I taught two WFA classes in the last month, and between the two of them, I got to thinking. How common is this scenario? I started looking, and I learned a lot.
Now, for the record, I am currently certified at the Wilderness First Responder level. But I have been an active working Paramedic and EMT. I know a lot about this drug, and have pushed it a handful of times when working on the ambulance. A handful of times, meaning 3. 3 times in 5 years. Doing 8 to 15 calls a day. I have also been teaching in the outdoors for sliding up on 20 years. Okay, I am at 17 years. I have taught day long courses, and month long courses. I have had thousands of students. Outdoor programs always carry Epipens, to avoid the scenario above. I have never pushed epi on an outdoor course. I have never even come close.
I really should title this post, the over fear of anaphylaxis. Because that is what we have. For clarity sake, Of course anaphylactic reactions to allergens are a real and scary thing. If you have an allergy you need to carry an Epipen and you need to know how to use it. But the problem is we have convinced the world - or at least the population of the United States - that this happens a fair percentage of the time when adventuring. The problem is, there aren't any real studies about deaths from anaphylaxis in the backcountry.
But there are studies for the front country, and they are very interesting. There are three studies that people use, two of them lasted ten years, and the third was 4 years. They looked at death certificates and Hospital and ED discharge information. Here is what they found.
The authors found that case fatality rates were between 0.25% and 0.33% among hospitalizations or ED presentations with anaphylaxis as the principal diagnosis. These rates represent a total of between 63 and 99 deaths per year in the US, ~77% of which occurred in hospitalized patients. Rate of anaphylaxis hospitalizations rose from 21.0 to 25.1 per million population between 1999 and 2009. However, overall mortality rates appeared stable in the last decade and ranged from 0.63 to 0.76 per million population (186 to 225 deaths per year).
The primary cause of Anaphylaxis is reactions to medication - usually antibiotics. These numbers are staggeringly low. This is just not something that is happening that frequently. Despite what we are told, this really isn't something we need to be worried about.
But, those numbers are for the front country. What about us enjoying the back country where we are exposed to the elements, and more importantly, Bees! There just isn't data...
Or is there? I work for two very large outdoor companies. surely they keep records? right? They do. I emailed them both, and I am not going to share whose information I am relaying, frankly because I don't know if I am allowed to. But here is what I was told. For the decade prior to last year, instructors pushed epinephrine 5 times. 5 times in ten years averaging about 4000 students a year. That is .0125%. But importantly, I don't know what the cause of anaphylaxis was. But why does this exclude last year? because last year was an anomaly. Last year there were 11 instances of epi being pushed on a course.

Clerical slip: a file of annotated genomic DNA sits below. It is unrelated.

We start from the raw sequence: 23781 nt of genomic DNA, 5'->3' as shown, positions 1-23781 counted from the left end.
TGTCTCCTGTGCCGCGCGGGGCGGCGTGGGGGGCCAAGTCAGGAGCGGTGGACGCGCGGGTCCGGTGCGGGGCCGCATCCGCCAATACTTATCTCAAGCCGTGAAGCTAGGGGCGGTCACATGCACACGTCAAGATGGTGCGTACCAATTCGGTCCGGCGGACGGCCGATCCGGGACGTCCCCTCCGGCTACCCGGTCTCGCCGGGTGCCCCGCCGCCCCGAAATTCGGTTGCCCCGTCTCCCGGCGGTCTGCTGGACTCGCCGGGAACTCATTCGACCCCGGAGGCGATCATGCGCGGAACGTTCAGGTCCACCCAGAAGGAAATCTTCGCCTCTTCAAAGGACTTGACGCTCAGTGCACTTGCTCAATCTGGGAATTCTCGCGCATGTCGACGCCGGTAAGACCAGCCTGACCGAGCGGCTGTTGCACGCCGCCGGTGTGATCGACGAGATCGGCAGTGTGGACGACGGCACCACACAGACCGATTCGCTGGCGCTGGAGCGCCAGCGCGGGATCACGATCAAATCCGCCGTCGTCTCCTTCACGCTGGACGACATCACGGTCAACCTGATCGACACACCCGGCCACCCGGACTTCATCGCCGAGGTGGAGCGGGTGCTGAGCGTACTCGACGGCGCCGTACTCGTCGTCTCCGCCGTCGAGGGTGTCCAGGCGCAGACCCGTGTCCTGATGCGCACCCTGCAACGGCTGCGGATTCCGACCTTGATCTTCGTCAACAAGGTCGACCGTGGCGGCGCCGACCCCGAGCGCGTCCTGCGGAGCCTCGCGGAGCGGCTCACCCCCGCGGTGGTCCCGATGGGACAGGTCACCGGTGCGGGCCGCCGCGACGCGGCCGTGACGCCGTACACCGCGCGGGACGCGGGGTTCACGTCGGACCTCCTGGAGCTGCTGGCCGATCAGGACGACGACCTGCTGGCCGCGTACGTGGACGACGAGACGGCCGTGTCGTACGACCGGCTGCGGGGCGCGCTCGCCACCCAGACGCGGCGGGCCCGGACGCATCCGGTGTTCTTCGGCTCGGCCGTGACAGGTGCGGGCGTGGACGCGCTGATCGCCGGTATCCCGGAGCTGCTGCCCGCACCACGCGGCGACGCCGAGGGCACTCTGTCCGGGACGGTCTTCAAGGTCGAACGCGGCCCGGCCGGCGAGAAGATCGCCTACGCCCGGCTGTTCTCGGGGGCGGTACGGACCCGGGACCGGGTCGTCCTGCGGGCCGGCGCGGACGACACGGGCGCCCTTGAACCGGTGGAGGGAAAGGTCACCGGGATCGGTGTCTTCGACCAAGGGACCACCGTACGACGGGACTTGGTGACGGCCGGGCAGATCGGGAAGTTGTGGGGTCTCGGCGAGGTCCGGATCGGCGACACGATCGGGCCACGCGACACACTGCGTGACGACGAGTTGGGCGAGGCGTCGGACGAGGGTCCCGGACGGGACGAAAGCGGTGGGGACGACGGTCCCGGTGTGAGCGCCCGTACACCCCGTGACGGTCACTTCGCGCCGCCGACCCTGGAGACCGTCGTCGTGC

Almost all were the students own Epipens being used. Again I have no data as to signs or symptoms of the patient. But 11 instances in one year is .275% - It is statistically impossible for that many students to have gotten Anaphylaxis in one year on courses. Which means, Epi was pushed when a life threat wasn't occurring.
Why would that happen? Because we have made everyone afraid of Anaphylaxis, and we think it occurs all the time. We are confronted by someone telling us they are allergic, and had an exposure. They will get an anaphylaxis reaction, and they will die. So we push epi. The big give away, that they are worried about something that isn't going to happen, is they can tell us. If you can say "I need my Epipen", you don't need your Epipen. Here are signs and symptoms of Anaphylaxis
The first signs of an anaphylactic reaction may look like typical allergy symptoms: a runny nose or a skin rash. But within about 30 minutes, more serious signs appear.
There is usually more than one of these:
- Coughing; wheezing; and pain, itching, or tightness in your chest
- Fainting, dizziness, confusion, or weakness
- Hives; a rash; and itchy, swollen, or red skin
- Runny or stuffy nose and sneezing
- Shortness of breath or trouble breathing and rapid heartbeat
- Swollen or itchy lips or tongue
- Swollen or itchy throat, hoarse voice, trouble swallowing, tightness in your throat
- Vomiting, diarrhea, or cramps
- Weak pulse, paleness
We also used to think that it was common to have what is called a biphasic reaction, meaning you have a reaction, get hit with Epi, then you get better and up to 24 hours later you get a second reaction. We used to think it happened close to 30% of the time. Now we know it happens less than 1% of the time. (though web MD says otherwise, I trust my medical directors more!)
We live in a culture of fear. We are told to be afraid of something, and then told what to do about it, which invariably leads to us spending money. I am not saying you shouldn't carry an Epipen if you have an allergy. But if you don't have an allergy, you don't need one.
The other thing you don't need is quick clot or a tourniquet. But I will leave that for another day..
Link 1 for data
Link 2 for data
Link 3 for early evidence of the culture of fear we live in.